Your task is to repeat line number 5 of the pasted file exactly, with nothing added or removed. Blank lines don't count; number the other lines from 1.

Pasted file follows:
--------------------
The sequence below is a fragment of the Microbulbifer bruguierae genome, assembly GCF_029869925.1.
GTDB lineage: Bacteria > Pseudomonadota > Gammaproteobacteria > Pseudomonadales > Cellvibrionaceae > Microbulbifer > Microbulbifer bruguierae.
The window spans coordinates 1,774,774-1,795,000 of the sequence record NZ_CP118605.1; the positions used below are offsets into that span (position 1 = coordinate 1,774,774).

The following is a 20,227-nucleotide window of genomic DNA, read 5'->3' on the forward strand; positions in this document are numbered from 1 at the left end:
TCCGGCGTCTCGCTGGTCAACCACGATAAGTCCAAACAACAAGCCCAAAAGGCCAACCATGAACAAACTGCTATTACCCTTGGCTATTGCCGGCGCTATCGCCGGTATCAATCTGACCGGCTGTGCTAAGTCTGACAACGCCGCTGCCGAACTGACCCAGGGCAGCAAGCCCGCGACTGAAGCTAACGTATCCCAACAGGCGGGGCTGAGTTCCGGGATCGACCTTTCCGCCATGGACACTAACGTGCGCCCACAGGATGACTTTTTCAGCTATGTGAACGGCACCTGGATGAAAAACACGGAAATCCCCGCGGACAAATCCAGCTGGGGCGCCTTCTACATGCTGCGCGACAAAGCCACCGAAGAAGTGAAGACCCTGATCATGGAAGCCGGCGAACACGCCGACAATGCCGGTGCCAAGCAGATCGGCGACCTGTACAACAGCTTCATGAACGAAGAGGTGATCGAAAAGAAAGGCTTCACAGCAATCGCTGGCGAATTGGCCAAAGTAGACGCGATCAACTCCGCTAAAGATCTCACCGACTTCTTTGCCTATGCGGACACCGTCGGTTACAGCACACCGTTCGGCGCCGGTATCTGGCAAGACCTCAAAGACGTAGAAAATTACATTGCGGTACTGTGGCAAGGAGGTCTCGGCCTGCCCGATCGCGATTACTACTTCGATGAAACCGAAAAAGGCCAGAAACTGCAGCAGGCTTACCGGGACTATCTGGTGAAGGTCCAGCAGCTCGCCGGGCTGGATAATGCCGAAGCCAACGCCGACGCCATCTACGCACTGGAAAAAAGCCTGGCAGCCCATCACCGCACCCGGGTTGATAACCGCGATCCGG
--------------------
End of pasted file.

TCCGGCGTCTCGCTGGTCAACCACGATAAGTCCAAACAACAAGCCCAAAAGGCCAACCATGAACAAACTGCTATTACCCTTGGCTATTGCCGGCGCTATCGCCGGTATCAATCTGACCGGCTGTGCTAAGTCTGACAACGCCGCTGCCGAACTGACCCAGGGCAGCAAGCCCGCGACTGAAGCTAACGTATCCCAACAGGCGGGGCTGAGTTCCGGGATCGACCTTTCCGCCATGGACACTAACGTGCGCCCACAGGATGACTTTTTCAGCTATGTGAACGGCACCTGGATGAAAAACACGGAAATCCCCGCGGACAAATCCAGCTGGGGCGCCTTCTACATGCTGCGCGACAAAGCCACCGAAGAAGTGAAGACCCTGATCATGGAAGCCGGCGAACACGCCGACAATGCCGGTGCCAAGCAGATCGGCGACCTGTACAACAGCTTCATGAACGAAGAGGTGATCGAAAAGAAAGGCTTCACAGCAATCGCTGGCGAATTGGCCAAAGTAGACGCGATCAACTCCGCTAAAGATCTCACCGACTTCTTTGCCTATGCGGACACCGTCGGTTACAGCACACCGTTCGGCGCCGGTATCTGGCAAGACCTCAAAGACGTAGAAAATTACATTGCGGTACTGTGGCAAGGAGGTCTCGGCCTGCCCGATCGCGATTACTACTTCGATGAAACCGAAAAAGGCCAGAAACTGCAGCAGGCTTACCGGGACTATCTGGTGAAGGTCCAGCAGCTCGCCGGGCTGGATAATGCCGAAGCCAACGCCGACGCCATCTACGCACTGGAAAAAAGCCTGGCAGCCCATCACCGCACCCGGGTTGATAACCGCGATCCGG